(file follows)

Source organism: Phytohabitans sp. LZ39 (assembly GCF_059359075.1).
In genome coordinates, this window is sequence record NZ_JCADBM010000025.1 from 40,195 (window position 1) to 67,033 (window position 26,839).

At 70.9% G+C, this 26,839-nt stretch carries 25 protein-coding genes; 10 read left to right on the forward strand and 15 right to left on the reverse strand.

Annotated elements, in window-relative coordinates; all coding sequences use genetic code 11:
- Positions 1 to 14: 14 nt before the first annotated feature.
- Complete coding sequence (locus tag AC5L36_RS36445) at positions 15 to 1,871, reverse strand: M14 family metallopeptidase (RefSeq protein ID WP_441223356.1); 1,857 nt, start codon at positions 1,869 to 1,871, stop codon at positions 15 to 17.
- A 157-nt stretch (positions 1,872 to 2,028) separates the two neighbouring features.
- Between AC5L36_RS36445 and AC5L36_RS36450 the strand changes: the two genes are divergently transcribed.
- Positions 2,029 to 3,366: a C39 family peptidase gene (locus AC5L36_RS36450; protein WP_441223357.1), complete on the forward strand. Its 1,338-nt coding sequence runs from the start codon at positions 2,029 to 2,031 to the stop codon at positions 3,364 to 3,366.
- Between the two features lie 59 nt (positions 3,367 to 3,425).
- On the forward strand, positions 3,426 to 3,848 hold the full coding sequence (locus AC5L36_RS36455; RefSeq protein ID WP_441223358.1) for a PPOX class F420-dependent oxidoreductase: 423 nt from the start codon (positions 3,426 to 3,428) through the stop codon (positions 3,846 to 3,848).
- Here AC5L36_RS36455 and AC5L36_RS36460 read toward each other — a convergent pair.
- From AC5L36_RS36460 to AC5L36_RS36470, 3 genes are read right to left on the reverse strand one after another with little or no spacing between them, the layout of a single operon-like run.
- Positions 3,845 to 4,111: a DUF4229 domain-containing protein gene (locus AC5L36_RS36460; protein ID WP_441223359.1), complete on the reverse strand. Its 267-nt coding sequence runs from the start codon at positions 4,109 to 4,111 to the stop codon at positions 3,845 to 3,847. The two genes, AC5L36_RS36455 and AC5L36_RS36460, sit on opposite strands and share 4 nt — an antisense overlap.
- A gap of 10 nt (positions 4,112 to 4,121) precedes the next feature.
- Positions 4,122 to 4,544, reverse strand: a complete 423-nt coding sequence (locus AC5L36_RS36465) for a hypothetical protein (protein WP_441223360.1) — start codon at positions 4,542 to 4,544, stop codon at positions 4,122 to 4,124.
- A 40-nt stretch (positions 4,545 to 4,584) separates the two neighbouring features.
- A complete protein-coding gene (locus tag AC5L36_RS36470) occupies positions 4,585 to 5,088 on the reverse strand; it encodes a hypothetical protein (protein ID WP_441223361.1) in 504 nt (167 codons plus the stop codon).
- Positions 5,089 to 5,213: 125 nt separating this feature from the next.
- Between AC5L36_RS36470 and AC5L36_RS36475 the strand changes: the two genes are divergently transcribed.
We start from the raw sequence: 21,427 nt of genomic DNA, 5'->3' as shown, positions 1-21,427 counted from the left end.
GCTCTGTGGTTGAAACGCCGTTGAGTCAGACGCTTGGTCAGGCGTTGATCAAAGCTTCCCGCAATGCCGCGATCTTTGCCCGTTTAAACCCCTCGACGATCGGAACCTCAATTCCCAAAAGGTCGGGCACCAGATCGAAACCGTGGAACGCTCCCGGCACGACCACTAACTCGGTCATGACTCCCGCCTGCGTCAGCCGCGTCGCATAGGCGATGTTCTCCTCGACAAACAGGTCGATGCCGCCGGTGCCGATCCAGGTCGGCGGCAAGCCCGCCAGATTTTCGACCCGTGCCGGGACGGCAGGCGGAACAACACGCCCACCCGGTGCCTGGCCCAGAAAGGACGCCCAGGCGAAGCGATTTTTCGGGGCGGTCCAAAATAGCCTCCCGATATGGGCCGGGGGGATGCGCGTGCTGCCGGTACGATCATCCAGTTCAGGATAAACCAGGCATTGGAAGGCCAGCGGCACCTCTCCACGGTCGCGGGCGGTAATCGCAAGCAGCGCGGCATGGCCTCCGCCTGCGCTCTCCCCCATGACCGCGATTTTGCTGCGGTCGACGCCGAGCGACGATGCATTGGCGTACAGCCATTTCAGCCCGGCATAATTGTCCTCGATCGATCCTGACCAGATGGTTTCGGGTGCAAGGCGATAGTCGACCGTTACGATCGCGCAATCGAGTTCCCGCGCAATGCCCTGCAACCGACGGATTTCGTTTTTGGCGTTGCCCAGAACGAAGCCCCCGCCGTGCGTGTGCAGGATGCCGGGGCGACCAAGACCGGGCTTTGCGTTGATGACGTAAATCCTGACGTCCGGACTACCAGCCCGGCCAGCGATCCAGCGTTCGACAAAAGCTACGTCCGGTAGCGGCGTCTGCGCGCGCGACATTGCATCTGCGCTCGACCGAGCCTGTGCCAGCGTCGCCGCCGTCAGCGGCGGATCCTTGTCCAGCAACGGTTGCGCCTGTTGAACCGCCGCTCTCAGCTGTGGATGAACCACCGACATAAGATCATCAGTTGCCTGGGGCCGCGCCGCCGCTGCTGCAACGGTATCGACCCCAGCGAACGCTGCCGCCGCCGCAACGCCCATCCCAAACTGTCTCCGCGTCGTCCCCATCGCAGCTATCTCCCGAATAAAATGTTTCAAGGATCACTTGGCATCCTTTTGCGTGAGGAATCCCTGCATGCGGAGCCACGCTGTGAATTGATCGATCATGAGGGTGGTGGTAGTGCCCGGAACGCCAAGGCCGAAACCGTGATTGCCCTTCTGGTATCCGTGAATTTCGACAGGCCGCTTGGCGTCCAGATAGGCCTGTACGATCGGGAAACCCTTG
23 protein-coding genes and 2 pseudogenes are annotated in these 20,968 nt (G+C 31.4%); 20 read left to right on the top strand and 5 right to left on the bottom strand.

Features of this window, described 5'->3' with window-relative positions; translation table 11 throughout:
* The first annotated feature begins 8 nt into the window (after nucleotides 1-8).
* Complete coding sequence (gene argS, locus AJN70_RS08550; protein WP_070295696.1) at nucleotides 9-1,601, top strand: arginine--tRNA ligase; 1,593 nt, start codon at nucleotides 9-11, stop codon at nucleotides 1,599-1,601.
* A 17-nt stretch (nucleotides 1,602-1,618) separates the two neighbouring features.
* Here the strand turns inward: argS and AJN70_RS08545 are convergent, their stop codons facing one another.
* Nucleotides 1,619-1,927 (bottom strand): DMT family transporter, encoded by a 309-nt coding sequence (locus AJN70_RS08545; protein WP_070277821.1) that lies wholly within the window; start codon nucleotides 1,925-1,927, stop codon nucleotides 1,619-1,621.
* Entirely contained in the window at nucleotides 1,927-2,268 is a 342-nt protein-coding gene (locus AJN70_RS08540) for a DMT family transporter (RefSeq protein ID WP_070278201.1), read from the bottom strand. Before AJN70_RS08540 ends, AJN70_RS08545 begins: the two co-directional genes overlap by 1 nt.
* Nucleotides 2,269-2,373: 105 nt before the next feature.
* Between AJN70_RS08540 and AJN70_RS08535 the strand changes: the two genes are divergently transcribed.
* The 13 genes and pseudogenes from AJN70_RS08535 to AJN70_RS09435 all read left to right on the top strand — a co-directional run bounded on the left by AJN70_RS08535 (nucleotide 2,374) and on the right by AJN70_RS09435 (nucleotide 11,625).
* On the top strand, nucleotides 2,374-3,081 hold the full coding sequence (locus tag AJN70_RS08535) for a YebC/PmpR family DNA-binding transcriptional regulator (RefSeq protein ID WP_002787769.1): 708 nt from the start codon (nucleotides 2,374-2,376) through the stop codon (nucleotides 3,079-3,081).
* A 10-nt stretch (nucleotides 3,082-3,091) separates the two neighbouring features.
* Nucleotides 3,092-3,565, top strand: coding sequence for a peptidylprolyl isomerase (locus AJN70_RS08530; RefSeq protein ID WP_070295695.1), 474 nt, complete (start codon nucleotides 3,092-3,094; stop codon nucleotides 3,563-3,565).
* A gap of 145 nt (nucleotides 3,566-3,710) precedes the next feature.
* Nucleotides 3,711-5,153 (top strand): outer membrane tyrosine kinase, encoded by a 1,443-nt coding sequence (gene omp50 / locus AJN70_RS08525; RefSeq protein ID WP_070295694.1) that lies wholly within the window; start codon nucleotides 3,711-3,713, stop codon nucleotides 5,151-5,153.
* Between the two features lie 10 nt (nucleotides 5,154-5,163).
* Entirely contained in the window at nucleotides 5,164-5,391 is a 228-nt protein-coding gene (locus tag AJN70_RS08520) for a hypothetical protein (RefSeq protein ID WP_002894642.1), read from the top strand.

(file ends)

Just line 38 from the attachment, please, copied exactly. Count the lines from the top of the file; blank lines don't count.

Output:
* Nucleotides 3,711-5,153 (top strand): outer membrane tyrosine kinase, encoded by a 1,443-nt coding sequence (gene omp50 / locus AJN70_RS08525; RefSeq protein ID WP_070295694.1) that lies wholly within the window; start codon nucleotides 3,711-3,713, stop codon nucleotides 5,151-5,153.